Hoy festejamos al indígena zapoteco a quien se le presentó la oportunidad de estudiar y estudió. Celebramos al pastor que con trabajo y dedicación se graduó como abogado y llegó a ser gobernador de su estado primero, y luego Presidente de la Suprema Corte de Justicia. Conmemoramos al mexicano que por casualidades del destino se hizo presidente de un pueblo marginado, explotado e ignorante.
Honramos al mexicano que tomó las decisiones más difíciles desde la independencia de México, y que hoy, creo yo, lo siguen siendo. Por esto es reconocido como el fundador del estado mexicano.Un héroe, que al fin y al cabo es humano con errores y virtudes. Pero México necesita de héroes; los mexicanos necesitamos saber que es posible un México prospero. Necesitamos reconocer el valor inalienable del espíritu humano. Necesitamos vanagloriar las acciones que hacen de nosotros, la nación mexicana, un ser capaz de inculcar los principios de un futuro brillante.No dejes que caudillos se apoderen de tus héroes, aferrate a aquellos personajes que admiras y siéntete orgulloso de ellos y de tu país.Porque México eres tú, y solo nosotros lo hacemos tan grande como queremos.
Yesterday night, I among a lot others was able to be completely amazed by a great history show, the “200 Years of Being Proudly Mexicans“. The show was first presented a few months ago in Mexico City by the President Felipe Calderon (his Twitter account) and it is part of the celebrations which are taking place this year for the bicentennial.
It was quite fantastic to watch rivers of people flowing out after the first presentation ended and another river, even bigger, flowing in. Another impressive river was made out of cars as traffic was an unwanted guest. Nevertheless, You could see how families were rushing in and how grandparents, parents, teenagers and small children were all having excitement faces when passing by the check point. Once inside, everyone were respectfully and calmly trying to hold the best spot to watch and hear the biggest screen ever built for a public park; meanwhile classic Mexican songs were being played: mariachis, rancheras, huapangos and indigenous. One high tone sounded when the clock started the countdown and ten minutes seemed 200 years.
Another high tone for the second call… five minutes more.
Finally, the show started and people got quiet. Music and lights were dancing together as people sighed and clapped. 35 minutes of being proudly Mexican ended with one of the greatest songs ever composed for a country “Mexico Lindo y Querido” (Beautiful and Beloved Mexico) … and people began to sing and men started to make the mariachis singer’s yell. I’m sure that in this moment people had never felt so proud of being Mexican, and so had I. Century after century people could see how this amazing country was and is still being built.
Because an image is more than ten thousand words, here you can watch the complete show.
Here, in Mexico, the bicentennial celebration of Independence is taking place in every town, big or small. Unfortunately, there have been difficult times in our country lately and some people are not as excited as one Mexican should be. Nevertheless, this post is to express how excited I am.
The title of the post is not a typo; one hundred and six years ago when Mexico was about to celebrate the first century of Independence the dictator Don Porfirio Díaz gave the order to every governor of every state to build a monument in each capital which would commemorate the first 100 years of liberty.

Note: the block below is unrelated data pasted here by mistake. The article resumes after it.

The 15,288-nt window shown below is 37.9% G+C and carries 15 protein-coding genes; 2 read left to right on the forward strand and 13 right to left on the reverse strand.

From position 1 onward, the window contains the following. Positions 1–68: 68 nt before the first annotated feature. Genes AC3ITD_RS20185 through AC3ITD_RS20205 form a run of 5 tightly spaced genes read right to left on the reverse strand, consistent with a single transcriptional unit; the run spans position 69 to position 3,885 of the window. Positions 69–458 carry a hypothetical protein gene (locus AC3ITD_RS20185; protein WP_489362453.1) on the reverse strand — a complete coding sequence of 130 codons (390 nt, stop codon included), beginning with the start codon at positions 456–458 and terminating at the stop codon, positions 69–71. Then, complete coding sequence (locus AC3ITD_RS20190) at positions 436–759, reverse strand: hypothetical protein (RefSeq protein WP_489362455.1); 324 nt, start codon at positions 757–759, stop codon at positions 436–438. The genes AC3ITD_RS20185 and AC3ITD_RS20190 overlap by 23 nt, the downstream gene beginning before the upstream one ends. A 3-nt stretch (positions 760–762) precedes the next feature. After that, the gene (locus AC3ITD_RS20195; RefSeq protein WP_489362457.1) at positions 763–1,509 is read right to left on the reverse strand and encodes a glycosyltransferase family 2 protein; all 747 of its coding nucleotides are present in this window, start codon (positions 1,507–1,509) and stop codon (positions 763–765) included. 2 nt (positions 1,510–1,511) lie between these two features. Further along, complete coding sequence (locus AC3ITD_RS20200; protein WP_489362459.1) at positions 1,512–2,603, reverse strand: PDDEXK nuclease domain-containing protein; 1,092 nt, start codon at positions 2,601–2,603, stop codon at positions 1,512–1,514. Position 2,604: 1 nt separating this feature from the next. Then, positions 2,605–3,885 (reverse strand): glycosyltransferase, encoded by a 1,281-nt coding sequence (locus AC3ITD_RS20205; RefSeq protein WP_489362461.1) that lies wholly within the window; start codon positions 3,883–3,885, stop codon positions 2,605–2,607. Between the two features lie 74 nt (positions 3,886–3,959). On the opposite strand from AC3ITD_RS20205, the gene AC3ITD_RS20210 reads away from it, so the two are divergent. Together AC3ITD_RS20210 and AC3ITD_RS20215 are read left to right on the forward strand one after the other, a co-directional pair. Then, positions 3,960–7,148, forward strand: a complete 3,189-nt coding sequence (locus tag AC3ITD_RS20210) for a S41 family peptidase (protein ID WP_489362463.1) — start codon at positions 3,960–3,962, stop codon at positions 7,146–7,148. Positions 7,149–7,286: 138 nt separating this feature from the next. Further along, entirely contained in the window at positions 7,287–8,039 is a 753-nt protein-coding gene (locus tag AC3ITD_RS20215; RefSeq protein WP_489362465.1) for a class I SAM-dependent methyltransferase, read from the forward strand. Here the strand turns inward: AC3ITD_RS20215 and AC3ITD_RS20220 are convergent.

In Pachuca de Soto, Hidalgo, the city and state I live, the governor recovered a previous project of building a tower in the “Plaza de las Diligencias” or “Diligences’ Square”. It had that name because it was there where stagecoaches used to depart or arrive from or to Mexico City, the trip used to last 12 hours!
The construction cost was 300 000 gold pesos and it was funded with mining companies donations and government money. The tower was built with quarry blocks put on top of each other, they were brought from a nearby town called Tezoantla. Finally, the tower is crowned with a copper dome melted in Fundidora de Fierro y Acero in Monterrey, Mexico.
Below the dome there is the chime for the four clocks; the chime was brought from Austria and was made in the same factory of which The Big Ben’s chime was done, that’s why both machinery is equal. Under each clock there is one feminine statue representing an important event in Mexico’s history until that year: 1810 the Independence, 1857 the Constitution, 1859 the Reform Laws and 1910 the one hundred years of independence. Because of this, each marble statue is different.
The clock tower was inaugurated in September 15th, 1910 at 23:00 the bells rang the national anthem.
Today the tower has become the biggest symbol of the capital and its state and it is calledReloj Momumentalor Monumental Clock Tower. The bells ring every 15 minutes and the national anthem can be heard at 6:00 and 18:00 every day. The square has also changed its name and now it is called Plaza Independencia, Independence Square.
I wanted to write a post about the monument because of the great celebration Mexico is doing, and the great birthday party the local municipality is preparing for the city’s symbol; one of which my family is taking part. The party started two years ago with a remodeling and now it continues with a documentary of those families who have lived in the city for more than 100 years and who want to share their history.
In the videos below pictures of the Clock Tower can be seen and the national anthem can be heard. Both videos were made after the remodeling. And the photographs were taken by me during the my mom’s filming part.